Julius Agricola

Gnaeus Julius Agricola (0040 - 0093)

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General Gnaeus Julius (Julius) Agricola aka Governor of Britain
Born in Fréjus, Francemap
Son of [father unknown] and [mother unknown]
[sibling(s) unknown]
[spouse(s) unknown]
[children unknown]
Died in Gallia Narbonensismap
Profile last modified | Created 9 May 2011
This page has been accessed 539 times.

Biography

Father: Lucius Julius Graecinus, Roman Senator

Mother: Julia Procilla

Child: Julia, wife of Gaius Cornelius Tacitus (056 - aft 117)[1]

Gnaeus Julius Agricola ( 13 June 40 – 23 August 93) was a Gallo-Roman general responsible for much of the Roman conquest of Britain. Written by his son-in-law Tacitus, the De vita et moribus Iulii Agricolae is the primary source for most of what is known about him,[2] along with detailed archaeological evidence from northern Britain.[3]

Agricola was appointed to the command of the Legio XX Valeria Victrix, stationed in Britain, in place of Marcus Roscius Coelius, who had stirred up a mutiny against the governor, Marcus Vettius Bolanus. Britain had suffered revolt during the year of civil war, and Bolanus was a mild governor. Agricola reimposed discipline on the legion and helped to consolidate Roman rule. In 71, Bolanus was replaced by a more aggressive governor, Quintus Petillius Cerialis, and Agricola was able to display his talents as a commander in campaigns against the Brigantes in northern England.[4]

Agricola was recalled from Britain in 85, after an unusually long tenure as governor. Tacitus claims Domitian ordered his recall because Agricola's successes outshone the Emperor's own modest victories in Germany. He re-entered Rome unobtrusively, reporting as ordered to the palace at night. The relationship between Agricola and the Emperor is unclear; on the one hand, Agricola was awarded triumphal decorations and a statue (the highest military honours apart from an actual triumph)[5]; on the other, Agricola never again held a civil or military post, in spite of his experience and renown. He was offered the governorship of the province of Africa, but declined it, whether due to ill health or (as Tacitus claims) the machinations of Domitian. In 93, Agricola died on his family estates in Gallia Narbonensis aged fifty-three. Rumours circulated attributing the death to a poison administered by the Emperor Domitian, but no positive evidence for this was ever produced.[6]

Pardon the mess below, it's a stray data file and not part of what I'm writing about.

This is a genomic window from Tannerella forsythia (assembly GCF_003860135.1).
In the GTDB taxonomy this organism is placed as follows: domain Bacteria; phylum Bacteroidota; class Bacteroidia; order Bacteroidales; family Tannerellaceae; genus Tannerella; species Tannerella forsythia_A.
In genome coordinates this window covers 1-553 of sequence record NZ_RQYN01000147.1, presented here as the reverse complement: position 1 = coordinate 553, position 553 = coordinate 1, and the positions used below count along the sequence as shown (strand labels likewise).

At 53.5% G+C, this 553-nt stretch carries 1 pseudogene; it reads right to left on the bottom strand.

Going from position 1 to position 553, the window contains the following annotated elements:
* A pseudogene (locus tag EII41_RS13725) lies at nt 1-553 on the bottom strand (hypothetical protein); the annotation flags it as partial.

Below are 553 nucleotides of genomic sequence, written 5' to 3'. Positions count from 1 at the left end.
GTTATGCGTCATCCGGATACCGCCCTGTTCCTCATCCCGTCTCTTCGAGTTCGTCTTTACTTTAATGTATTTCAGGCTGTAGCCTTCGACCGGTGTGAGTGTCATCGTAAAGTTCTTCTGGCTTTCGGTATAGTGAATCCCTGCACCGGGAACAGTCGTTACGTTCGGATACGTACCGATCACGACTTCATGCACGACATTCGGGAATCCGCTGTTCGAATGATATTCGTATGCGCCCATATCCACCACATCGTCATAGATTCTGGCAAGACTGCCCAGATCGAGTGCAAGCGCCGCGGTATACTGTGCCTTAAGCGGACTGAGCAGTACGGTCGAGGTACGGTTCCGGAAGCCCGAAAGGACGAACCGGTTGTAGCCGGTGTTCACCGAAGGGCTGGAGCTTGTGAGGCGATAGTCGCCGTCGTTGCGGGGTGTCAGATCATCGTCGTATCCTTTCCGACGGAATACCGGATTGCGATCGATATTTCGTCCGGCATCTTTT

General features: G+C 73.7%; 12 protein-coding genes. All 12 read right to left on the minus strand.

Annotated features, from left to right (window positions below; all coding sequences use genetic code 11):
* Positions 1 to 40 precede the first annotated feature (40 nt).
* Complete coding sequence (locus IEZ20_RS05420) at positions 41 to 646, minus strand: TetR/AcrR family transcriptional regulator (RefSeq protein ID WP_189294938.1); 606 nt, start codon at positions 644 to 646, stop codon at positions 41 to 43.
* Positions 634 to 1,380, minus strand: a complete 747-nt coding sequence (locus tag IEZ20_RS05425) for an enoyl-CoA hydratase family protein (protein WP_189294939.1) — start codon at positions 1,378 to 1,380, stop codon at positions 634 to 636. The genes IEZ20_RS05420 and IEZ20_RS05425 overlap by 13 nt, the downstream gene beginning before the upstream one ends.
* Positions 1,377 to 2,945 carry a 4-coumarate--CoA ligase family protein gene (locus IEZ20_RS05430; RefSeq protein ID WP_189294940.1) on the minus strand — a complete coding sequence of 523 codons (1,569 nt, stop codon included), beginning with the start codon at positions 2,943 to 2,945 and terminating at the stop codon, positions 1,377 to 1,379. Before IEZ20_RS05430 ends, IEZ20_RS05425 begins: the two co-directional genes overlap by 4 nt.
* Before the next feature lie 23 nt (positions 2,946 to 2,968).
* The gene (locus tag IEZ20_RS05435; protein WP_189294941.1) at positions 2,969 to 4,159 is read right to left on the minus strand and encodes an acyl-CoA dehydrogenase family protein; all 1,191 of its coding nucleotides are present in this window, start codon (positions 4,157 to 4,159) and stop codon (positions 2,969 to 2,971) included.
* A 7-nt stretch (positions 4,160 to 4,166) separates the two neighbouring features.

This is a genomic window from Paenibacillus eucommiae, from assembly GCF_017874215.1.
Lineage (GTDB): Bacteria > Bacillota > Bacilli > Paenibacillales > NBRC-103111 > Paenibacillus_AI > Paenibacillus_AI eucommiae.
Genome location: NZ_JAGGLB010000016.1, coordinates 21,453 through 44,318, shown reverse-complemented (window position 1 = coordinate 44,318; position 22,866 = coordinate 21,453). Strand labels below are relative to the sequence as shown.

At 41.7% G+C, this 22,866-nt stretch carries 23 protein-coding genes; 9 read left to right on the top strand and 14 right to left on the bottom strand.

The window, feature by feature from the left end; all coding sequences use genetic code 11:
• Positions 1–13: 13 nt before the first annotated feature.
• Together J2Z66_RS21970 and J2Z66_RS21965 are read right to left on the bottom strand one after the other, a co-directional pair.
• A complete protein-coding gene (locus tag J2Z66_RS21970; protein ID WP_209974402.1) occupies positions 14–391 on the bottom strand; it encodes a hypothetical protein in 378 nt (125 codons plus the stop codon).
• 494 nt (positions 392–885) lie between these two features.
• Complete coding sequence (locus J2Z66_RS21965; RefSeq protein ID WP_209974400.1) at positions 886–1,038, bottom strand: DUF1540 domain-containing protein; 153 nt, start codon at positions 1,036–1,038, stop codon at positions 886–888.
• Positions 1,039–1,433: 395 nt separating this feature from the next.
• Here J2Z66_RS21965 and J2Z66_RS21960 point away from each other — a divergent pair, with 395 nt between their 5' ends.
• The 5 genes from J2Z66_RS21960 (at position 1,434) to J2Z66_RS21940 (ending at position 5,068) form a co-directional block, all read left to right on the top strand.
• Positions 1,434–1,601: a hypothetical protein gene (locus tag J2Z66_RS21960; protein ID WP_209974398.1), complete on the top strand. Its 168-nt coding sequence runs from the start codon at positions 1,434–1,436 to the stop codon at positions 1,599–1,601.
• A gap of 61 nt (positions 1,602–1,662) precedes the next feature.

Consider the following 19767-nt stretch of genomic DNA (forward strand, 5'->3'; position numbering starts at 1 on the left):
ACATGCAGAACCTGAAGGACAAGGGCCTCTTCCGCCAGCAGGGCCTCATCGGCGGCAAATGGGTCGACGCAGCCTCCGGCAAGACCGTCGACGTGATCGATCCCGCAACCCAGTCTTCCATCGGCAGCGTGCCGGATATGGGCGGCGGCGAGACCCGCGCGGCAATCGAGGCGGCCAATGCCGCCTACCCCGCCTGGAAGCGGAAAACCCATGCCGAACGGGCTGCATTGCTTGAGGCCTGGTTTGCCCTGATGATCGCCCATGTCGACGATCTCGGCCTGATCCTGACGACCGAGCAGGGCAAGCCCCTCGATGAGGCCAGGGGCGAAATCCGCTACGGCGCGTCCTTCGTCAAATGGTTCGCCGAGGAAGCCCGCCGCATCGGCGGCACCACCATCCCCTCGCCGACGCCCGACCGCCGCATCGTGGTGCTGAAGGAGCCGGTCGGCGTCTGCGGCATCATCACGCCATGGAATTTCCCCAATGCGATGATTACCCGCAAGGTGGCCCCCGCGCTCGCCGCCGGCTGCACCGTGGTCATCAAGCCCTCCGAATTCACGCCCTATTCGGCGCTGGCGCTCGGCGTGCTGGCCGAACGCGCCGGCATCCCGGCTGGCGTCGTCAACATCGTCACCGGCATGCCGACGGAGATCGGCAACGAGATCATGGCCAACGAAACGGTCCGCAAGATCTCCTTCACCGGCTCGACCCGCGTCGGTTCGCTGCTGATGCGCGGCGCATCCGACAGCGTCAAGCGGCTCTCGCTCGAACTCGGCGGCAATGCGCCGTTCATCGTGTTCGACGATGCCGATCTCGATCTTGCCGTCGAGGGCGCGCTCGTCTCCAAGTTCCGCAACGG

Sources

  1. https://en.wikipedia.org/wiki/Tacitus
  2. Tacitus, Agricola; Dio Cassius (Roman History 66.20) and three inscriptions found in Britain (including the Verulamium Forum inscription) also make reference to Agricola.
  3. Hanson, W.S. (1991), Agricola and the conquest of the north (2nd edn), London: Batsford.
  4. https://en.wikipedia.org/wiki/Gnaeus_Julius_Agricola
  5. William Roy, The Military Antiquities of the Romans in Britain, 1793
  6. D.B. Campbell, "The consulship of Agricola", Zeitschrift für Papyrologie und Epigraphik 63 (1986), pp. 197-200, for the possible dates. Agricola 24


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Images: 1
Statue in Bath, England
Statue in Bath, England

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